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For many historiographers, history is the yearly stacking of meaningful events affecting the collective life of a society. In temporal terms, years come and go but what remains of these in individual as well as collective memories are imprints of significant events with cues of recovery in bygone calendar years. The recent history of Kashmir is momentous. Calendar years of recent past have actually become connotations of significant episodes in Kashmir. Year 1990 of the last century connotes the onset of militancy in Kashmir. Rather than using the phrase ‘the onset of militancy’, people here prefer ninety.

Years 1991 and 1992 stands for ‘operation catch and kill’. After the turn of the century, years 2008 and 2010 evoke strong emotional and psychological response from the locals. Year 2008, the twin rape incident at Shopian and the subsequent uprising and killing of youth; 2010, the year of resurrection of freedom movement among the youth of valley and the death of 122 young men at the hands of government forces are some more calendar years that will consume many pages in the history books.

Year 2012 attains significance as the most peaceful year in the last 22 years in terms of the violence related incidents. Five districts were violence free as far as militancy related incidents are concerned.

However, the year that is nearing its end will be more remembered for the record number of tourists who visited valley, in comparative terms. This year, the local tourism industry attained real vibrancy that was felt to be missing since it took off some years back. Hotels of all categories recorded full occupancy for many months. The industry received a shot in the arm with the visit of some Bollywood superstars for film shoots at various local destinations. As per the industry insiders, the occupancy never fell to zero during the year. Associated trades also received a fillip by earning some quick bucks. Many new hotels and guest houses were thrown open including a few for high-end tourists. The rush saw many residential houses being converted into guest houses. For people here, the year 2012 if labeled as the year of tourism, won’t be a misnomer.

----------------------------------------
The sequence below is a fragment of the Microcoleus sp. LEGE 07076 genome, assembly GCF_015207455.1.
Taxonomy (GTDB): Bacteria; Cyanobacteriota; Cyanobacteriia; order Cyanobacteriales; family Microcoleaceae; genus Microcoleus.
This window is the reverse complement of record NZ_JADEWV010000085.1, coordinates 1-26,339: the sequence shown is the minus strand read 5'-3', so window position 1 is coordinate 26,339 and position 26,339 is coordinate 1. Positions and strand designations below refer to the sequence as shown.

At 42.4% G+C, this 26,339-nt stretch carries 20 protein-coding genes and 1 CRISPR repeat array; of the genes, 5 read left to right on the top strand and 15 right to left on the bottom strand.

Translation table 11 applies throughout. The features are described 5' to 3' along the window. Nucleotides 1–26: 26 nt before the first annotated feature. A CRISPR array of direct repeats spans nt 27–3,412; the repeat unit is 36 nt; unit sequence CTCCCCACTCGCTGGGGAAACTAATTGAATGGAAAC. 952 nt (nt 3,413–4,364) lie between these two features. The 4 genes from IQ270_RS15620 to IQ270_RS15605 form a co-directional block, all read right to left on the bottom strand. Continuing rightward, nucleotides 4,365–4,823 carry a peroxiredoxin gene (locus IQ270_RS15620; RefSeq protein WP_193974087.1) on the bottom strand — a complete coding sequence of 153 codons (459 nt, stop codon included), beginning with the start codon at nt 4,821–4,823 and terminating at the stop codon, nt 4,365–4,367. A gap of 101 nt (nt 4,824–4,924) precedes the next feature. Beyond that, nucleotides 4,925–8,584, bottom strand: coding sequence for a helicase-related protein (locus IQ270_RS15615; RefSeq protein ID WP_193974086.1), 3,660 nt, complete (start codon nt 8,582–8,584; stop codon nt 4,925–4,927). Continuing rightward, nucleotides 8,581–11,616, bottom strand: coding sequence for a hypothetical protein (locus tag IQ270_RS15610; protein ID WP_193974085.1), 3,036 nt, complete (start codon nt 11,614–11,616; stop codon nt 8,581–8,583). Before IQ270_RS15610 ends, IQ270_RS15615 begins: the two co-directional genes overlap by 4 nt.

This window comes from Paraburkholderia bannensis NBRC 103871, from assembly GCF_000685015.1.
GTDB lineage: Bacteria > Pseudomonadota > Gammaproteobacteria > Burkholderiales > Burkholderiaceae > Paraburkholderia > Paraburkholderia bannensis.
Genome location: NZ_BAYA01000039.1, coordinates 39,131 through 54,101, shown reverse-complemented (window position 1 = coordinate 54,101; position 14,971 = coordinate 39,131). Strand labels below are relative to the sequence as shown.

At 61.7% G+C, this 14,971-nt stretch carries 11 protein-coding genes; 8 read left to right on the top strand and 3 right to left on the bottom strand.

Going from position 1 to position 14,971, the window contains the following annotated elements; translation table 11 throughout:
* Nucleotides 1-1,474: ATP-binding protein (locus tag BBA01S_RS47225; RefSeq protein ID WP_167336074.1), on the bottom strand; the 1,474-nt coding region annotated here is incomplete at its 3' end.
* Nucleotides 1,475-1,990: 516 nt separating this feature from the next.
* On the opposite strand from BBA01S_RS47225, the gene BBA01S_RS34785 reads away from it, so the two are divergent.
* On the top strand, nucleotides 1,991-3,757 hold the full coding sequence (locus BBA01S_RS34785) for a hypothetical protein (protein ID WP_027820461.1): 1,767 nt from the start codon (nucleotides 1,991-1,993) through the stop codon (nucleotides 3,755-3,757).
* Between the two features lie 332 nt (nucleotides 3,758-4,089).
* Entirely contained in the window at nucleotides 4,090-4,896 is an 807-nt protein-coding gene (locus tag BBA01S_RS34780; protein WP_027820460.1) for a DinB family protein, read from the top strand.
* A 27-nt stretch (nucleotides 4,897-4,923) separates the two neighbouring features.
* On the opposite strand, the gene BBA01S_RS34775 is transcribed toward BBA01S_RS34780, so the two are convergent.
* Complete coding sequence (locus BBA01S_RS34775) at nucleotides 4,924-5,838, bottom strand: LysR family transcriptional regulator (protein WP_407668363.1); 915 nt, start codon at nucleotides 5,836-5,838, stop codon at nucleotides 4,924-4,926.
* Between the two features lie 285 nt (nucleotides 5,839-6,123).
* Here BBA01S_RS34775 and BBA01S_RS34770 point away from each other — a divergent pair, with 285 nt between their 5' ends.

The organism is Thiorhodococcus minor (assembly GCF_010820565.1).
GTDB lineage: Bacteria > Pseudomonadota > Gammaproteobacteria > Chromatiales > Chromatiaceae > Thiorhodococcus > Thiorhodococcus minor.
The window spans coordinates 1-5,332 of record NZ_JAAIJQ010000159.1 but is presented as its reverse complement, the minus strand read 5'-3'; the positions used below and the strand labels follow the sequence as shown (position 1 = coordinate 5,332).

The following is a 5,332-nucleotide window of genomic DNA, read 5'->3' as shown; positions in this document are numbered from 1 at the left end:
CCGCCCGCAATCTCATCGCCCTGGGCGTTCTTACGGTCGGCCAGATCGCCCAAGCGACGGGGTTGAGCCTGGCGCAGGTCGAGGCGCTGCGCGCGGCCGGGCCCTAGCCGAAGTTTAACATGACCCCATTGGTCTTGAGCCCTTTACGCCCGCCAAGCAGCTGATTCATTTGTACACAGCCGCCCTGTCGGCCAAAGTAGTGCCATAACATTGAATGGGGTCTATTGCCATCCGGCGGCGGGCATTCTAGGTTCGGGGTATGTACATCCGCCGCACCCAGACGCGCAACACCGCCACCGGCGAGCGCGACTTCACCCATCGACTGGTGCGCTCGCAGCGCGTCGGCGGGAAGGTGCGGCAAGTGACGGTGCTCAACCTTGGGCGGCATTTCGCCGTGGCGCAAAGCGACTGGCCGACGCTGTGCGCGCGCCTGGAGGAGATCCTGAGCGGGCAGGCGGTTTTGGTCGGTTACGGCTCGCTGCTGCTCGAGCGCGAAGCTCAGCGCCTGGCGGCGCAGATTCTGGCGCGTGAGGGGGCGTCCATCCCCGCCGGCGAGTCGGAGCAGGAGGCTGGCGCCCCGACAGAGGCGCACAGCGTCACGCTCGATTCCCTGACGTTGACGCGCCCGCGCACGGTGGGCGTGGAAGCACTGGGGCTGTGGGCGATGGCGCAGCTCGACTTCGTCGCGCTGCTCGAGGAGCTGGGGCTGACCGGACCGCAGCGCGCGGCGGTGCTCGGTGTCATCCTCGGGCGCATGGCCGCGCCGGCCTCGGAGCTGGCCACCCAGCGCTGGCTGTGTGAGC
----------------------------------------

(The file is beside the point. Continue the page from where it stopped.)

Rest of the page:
However, all didn’t remain well during the year. The number of regular tourists apart, the death of many pilgrims on their way to Amarnath shrine and the suo motto cognizance of Supreme Court over many issues concerning the annual yatra, created a controversy over the building of concrete roadway to the holy shrine. The controversy fortunately remained restricted to newsprints only and died down unassumingly.

The city tourism centered on Dal Lake didn’t see much development. Opening of a few parks around it aside, no new initiatives were taken for the restoration of its glory. The issue of relocation of houseboats, considered to be one of the causes of its growing pollution, didn’t receive any focus; so was the case with Dal dwellers. No further progress was made over their relocation to Rakh-e-Arth. The issue remained in cold storage during the year.

While picnic spots like Dodpathri had some development in terms of infrastructure, Lidder river in Pahalgam continued to be polluted with government having nothing concrete to conserve the natural water body.

By and large, the year saw very little being done by the government for the development of tourism industry. Even though the efforts for promoting brand Kashmir outside state and country paid off to a considerable extent, no seriousness could be seen for its promotion internally.


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